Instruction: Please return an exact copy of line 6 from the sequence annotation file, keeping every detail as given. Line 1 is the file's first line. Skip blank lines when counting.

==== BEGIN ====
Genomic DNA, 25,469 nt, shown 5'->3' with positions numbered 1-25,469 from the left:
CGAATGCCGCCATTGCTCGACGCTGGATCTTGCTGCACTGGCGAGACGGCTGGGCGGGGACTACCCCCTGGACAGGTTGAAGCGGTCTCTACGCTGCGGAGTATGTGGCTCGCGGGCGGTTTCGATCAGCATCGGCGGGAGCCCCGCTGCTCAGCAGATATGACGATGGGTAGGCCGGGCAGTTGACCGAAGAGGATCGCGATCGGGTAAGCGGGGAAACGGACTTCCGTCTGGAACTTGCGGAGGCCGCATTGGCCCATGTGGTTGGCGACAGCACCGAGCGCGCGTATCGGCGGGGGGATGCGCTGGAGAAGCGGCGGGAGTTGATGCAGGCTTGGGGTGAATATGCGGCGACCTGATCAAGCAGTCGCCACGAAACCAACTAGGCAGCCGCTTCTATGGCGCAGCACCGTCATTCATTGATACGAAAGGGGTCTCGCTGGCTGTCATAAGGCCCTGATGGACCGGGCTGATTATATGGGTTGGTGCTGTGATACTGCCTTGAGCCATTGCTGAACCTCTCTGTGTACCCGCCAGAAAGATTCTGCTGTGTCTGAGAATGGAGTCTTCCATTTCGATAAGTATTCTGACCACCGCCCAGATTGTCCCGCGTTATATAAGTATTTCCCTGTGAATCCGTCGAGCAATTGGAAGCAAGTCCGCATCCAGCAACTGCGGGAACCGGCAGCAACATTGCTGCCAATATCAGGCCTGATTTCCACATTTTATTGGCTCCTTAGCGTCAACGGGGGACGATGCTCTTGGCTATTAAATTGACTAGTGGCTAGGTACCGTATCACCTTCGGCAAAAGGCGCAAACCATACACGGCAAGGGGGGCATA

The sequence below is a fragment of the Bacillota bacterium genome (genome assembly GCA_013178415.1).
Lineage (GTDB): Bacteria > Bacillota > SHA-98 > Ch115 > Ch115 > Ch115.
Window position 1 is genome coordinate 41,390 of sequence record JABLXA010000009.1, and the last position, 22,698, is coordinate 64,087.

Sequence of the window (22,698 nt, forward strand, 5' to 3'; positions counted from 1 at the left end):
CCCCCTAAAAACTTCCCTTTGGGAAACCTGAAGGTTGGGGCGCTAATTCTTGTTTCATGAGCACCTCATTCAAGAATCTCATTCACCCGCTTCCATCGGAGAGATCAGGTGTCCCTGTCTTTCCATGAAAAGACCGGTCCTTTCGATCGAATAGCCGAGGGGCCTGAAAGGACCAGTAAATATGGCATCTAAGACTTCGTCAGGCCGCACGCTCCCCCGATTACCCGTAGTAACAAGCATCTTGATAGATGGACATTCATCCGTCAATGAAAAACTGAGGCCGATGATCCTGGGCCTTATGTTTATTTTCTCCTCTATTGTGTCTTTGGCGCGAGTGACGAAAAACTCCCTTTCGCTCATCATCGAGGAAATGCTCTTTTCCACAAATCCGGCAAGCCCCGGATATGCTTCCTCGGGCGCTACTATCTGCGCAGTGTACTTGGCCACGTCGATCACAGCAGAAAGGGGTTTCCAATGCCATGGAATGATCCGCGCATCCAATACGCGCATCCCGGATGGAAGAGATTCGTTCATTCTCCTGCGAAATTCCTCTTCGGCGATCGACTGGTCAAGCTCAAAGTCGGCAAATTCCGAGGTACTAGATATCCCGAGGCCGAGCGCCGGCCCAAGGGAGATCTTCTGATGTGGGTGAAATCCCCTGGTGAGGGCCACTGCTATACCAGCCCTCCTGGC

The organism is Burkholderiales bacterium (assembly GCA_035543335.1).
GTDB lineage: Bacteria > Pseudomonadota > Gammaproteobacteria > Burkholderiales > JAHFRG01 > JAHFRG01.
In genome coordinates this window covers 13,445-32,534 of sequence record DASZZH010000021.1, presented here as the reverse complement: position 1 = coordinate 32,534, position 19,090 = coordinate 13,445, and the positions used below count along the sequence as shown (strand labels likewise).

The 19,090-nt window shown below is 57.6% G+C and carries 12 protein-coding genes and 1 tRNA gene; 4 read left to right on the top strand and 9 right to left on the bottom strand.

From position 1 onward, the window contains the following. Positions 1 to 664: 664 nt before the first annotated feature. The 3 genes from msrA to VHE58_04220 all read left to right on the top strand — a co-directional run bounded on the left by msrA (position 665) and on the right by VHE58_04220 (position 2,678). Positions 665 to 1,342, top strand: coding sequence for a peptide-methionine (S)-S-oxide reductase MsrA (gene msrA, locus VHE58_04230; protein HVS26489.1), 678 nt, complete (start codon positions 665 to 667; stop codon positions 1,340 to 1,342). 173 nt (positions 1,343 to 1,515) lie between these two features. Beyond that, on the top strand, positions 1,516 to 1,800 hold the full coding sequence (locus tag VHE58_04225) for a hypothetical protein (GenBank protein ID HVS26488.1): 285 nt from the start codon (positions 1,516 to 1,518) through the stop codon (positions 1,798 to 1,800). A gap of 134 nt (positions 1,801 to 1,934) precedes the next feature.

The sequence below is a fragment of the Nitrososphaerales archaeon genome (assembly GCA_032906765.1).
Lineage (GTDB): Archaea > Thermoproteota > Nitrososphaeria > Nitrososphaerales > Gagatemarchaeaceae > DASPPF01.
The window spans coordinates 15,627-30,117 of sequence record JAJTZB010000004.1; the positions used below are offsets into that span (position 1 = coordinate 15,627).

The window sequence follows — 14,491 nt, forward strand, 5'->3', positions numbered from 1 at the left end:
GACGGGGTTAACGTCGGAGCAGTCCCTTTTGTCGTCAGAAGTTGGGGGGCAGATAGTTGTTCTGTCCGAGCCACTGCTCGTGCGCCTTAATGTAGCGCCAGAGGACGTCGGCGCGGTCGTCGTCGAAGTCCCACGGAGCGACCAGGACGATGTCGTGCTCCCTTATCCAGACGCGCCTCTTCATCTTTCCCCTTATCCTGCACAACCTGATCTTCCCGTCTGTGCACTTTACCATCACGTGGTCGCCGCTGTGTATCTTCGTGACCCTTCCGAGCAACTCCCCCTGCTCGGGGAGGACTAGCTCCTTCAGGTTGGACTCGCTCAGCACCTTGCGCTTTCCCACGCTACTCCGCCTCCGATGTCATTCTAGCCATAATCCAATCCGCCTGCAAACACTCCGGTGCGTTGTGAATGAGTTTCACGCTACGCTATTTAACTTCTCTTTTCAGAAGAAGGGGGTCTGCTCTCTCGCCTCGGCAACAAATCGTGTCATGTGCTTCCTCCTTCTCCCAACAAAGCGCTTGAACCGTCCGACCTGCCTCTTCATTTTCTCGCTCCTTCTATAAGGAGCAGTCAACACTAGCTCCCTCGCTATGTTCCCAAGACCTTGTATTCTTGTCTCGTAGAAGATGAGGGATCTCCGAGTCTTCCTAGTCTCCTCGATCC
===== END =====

Sequence of the window (22,698 nt, forward strand, 5' to 3'; positions counted from 1 at the left end):